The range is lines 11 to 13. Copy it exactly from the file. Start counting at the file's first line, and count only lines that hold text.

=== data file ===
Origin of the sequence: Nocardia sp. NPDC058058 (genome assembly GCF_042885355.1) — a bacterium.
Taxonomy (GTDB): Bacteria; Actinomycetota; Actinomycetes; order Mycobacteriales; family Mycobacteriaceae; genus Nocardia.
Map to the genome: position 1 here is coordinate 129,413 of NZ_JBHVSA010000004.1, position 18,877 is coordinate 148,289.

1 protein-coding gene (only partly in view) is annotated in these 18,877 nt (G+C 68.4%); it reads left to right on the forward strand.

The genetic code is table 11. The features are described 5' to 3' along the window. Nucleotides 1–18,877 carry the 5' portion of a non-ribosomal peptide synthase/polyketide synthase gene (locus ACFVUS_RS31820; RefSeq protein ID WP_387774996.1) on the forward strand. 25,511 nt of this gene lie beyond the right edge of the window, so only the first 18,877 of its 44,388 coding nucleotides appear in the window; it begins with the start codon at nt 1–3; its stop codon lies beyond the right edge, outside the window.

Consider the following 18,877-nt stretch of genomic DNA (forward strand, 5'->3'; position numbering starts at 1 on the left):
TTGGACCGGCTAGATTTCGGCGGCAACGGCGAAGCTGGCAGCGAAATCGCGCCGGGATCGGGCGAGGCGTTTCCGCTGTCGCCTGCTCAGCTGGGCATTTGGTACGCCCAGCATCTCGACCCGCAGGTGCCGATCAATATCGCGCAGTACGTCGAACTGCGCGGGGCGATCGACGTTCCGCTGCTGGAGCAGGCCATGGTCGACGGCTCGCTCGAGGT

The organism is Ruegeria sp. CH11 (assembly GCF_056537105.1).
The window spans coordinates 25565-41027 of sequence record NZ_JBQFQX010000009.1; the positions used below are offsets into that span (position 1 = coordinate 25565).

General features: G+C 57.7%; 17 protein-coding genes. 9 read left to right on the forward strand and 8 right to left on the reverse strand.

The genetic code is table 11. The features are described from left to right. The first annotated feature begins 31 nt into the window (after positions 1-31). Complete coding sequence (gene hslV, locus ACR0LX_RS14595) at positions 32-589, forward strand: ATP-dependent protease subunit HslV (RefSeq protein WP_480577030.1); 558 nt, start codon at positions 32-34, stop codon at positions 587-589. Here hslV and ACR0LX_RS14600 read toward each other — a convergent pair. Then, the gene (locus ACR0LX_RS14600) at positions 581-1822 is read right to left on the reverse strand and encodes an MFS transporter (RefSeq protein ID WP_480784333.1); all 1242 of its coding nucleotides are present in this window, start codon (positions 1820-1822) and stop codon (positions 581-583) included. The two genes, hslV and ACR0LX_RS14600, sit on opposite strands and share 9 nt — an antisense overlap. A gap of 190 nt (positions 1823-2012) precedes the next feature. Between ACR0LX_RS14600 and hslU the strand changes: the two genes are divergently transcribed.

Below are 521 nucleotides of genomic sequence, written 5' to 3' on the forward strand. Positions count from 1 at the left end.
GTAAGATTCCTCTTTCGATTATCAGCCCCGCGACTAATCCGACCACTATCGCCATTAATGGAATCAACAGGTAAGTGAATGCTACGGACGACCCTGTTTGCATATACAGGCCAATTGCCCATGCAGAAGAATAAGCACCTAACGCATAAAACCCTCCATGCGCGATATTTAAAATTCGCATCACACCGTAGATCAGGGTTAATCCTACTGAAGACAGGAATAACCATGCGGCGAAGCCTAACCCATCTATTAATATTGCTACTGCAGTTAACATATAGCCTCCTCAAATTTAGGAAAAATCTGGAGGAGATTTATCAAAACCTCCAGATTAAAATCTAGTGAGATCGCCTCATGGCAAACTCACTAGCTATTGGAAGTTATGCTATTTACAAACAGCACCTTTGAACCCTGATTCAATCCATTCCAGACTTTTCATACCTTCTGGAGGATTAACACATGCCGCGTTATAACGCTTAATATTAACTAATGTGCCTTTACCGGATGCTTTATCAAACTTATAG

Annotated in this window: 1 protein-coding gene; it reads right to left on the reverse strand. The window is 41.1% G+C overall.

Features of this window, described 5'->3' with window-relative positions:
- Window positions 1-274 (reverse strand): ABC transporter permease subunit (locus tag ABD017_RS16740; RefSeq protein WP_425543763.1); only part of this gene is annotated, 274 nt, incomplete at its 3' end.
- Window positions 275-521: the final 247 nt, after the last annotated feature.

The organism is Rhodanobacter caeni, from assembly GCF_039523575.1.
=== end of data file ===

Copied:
The genetic code is table 11. The features are described from left to right. The first annotated feature begins 31 nt into the window (after positions 1-31). Complete coding sequence (gene hslV, locus ACR0LX_RS14595) at positions 32-589, forward strand: ATP-dependent protease subunit HslV (RefSeq protein WP_480577030.1); 558 nt, start codon at positions 32-34, stop codon at positions 587-589. Here hslV and ACR0LX_RS14600 read toward each other — a convergent pair. Then, the gene (locus ACR0LX_RS14600) at positions 581-1822 is read right to left on the reverse strand and encodes an MFS transporter (RefSeq protein ID WP_480784333.1); all 1242 of its coding nucleotides are present in this window, start codon (positions 1820-1822) and stop codon (positions 581-583) included. The two genes, hslV and ACR0LX_RS14600, sit on opposite strands and share 9 nt — an antisense overlap. A gap of 190 nt (positions 1823-2012) precedes the next feature. Between ACR0LX_RS14600 and hslU the strand changes: the two genes are divergently transcribed.

Below are 521 nucleotides of genomic sequence, written 5' to 3' on the forward strand. Positions count from 1 at the left end.
GTAAGATTCCTCTTTCGATTATCAGCCCCGCGACTAATCCGACCACTATCGCCATTAATGGAATCAACAGGTAAGTGAATGCTACGGACGACCCTGTTTGCATATACAGGCCAATTGCCCATGCAGAAGAATAAGCACCTAACGCATAAAACCCTCCATGCGCGATATTTAAAATTCGCATCACACCGTAGATCAGGGTTAATCCTACTGAAGACAGGAATAACCATGCGGCGAAGCCTAACCCATCTATTAATATTGCTACTGCAGTTAACATATAGCCTCCTCAAATTTAGGAAAAATCTGGAGGAGATTTATCAAAACCTCCAGATTAAAATCTAGTGAGATCGCCTCATGGCAAACTCACTAGCTATTGGAAGTTATGCTATTTACAAACAGCACCTTTGAACCCTGATTCAATCCATTCCAGACTTTTCATACCTTCTGGAGGATTAACACATGCCGCGTTATAACGCTTAATATTAACTAATGTGCCTTTACCGGATGCTTTATCAAACTTATAG